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Greek Art Today / Famous Greek Artists
 

Famous Greek Artists

Famous Greek artists of the 20th century abroad are among others:

Stylianos Antonakos, Peter Voulkos, Steve Giannakos, Christos Giannakos, Nassos Daphnis, Electros (B.Vekris),  Aristodemos Kaldis,  Yannis Kounelis, George Constant, Michalis Lekakis, Constantinos Manos, Jenny Marketou, Jim Molfesis, William Baziotis, Linda Benglis, Eleni Milona, Nikos (Kessanlis),  Jean Xceron, Lucas Samaras, Theodoros Stamos, Philip Tsiaras, Constanin Parthenis, Konstantinos Maleas, Michalis Economou, Yannis Spyropoulos, Nikolas Ghika, Diamantis Diamdopoulos, Yannis Tsarouchis, Spyros Papaloukas, Yannis Moralis, Tsingos, Nikolas Gyzis, Giannis Gaitis, Dimitris Mytaras, Nikos Engonopoulos, Markos Hatzipateras, Dimitris Hatzis, Theo Hios, Alekos Fasianos, Alexis Akrihakis, Chryssa (Vardea), Theodoros (Papadimitriou), Yiorgos Zongolopoulos.

Furthermore important contemporary artists in Greece are: Manolis Polymeris, Costis, Vangelis Pliaridis, Panagiotis Tanimanidis, Yannis Fokas, Yannis Lassithiotakis, Mihalis Manoussakis, Stanislav Marijanovic, Opy Zouni, Slovodanka Stupar.

 

Culture is connected inseparable with history and is able to connect people. There is a need of knowledge of the past, as well as of the exact current situation, and we certainly need, most of all, to grope what is coming.

Purely from a practical point of view, the Artforum Culture Foundation of Thessaloniki give birth and a harbour to individual and competent artists, as well as from Greece or from abroad, which like to co-operate for the same aims of humanistic culture. To reach this never ending targets,  the  Foundation is an open and serious partner to communities, museums, culture organisations and innovative galleries in all parts of the world.

Greece is an entity and at the same time a constantly evolving process. There is no doubt that the contributions to art, architecture and science and first of all the philosophical and political thoughts serve as the foundation of modern Western civilisation. But it is up for discussion, what can be the contemporary contribution of the Hellenic culture and of the whole influenced area with its own remarkable cultures.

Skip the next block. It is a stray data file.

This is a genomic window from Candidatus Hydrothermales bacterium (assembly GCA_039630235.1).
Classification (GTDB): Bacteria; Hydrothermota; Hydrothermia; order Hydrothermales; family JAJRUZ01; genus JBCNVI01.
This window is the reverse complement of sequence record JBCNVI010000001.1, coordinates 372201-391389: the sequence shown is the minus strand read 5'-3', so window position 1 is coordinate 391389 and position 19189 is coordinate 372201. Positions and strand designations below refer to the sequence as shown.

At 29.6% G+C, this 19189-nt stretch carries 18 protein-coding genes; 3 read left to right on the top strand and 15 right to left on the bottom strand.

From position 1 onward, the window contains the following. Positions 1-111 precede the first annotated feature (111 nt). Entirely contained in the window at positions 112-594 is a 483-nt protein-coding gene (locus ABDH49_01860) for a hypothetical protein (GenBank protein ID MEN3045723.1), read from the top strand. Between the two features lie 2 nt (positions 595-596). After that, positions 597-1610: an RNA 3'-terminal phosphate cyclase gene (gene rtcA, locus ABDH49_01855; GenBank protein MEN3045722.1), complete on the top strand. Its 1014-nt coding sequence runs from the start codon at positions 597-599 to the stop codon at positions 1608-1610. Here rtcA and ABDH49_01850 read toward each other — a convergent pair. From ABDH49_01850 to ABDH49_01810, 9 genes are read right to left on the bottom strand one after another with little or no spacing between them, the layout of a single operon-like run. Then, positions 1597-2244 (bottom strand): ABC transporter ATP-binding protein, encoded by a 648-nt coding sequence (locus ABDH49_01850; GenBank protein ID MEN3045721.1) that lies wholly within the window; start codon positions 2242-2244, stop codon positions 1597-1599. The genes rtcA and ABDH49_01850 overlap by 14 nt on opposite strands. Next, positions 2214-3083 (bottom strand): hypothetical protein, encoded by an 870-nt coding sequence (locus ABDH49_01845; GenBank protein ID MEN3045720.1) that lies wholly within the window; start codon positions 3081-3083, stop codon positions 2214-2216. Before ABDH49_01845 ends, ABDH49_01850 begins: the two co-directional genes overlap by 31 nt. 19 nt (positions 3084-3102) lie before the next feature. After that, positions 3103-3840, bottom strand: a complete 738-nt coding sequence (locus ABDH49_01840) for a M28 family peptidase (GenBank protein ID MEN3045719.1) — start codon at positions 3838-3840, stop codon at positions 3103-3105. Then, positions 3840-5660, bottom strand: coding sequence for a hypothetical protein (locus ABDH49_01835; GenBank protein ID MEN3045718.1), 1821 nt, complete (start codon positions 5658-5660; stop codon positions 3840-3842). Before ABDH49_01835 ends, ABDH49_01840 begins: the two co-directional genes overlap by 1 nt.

Contemporary Greek art is owing to a variety of complex historical, political and social conditions, which directly influenced and conditioned the evolution of creative activity in the visual arts and in general its cultural development.  It shows a discontinuous broken line and mute presence, while at the same time presenting original, noteworthy and occasionally pioneering in the vanguard, new approaches in visual arts. During the long period of civil war (1945-49) after World War II, continual political upheavals (1950-67), and dictatorial control (1967-74), were like ruptures with the past, attributable to an insufficiency or deficiency of culture and a stifling sense of isolation and enclosure, dogmatism, and the prejudices inherited from a traditional "academicism".


 
The fall of the junta (1974) created an atmosphere of the communication and the international interaction which remained not without influence on the visual arts.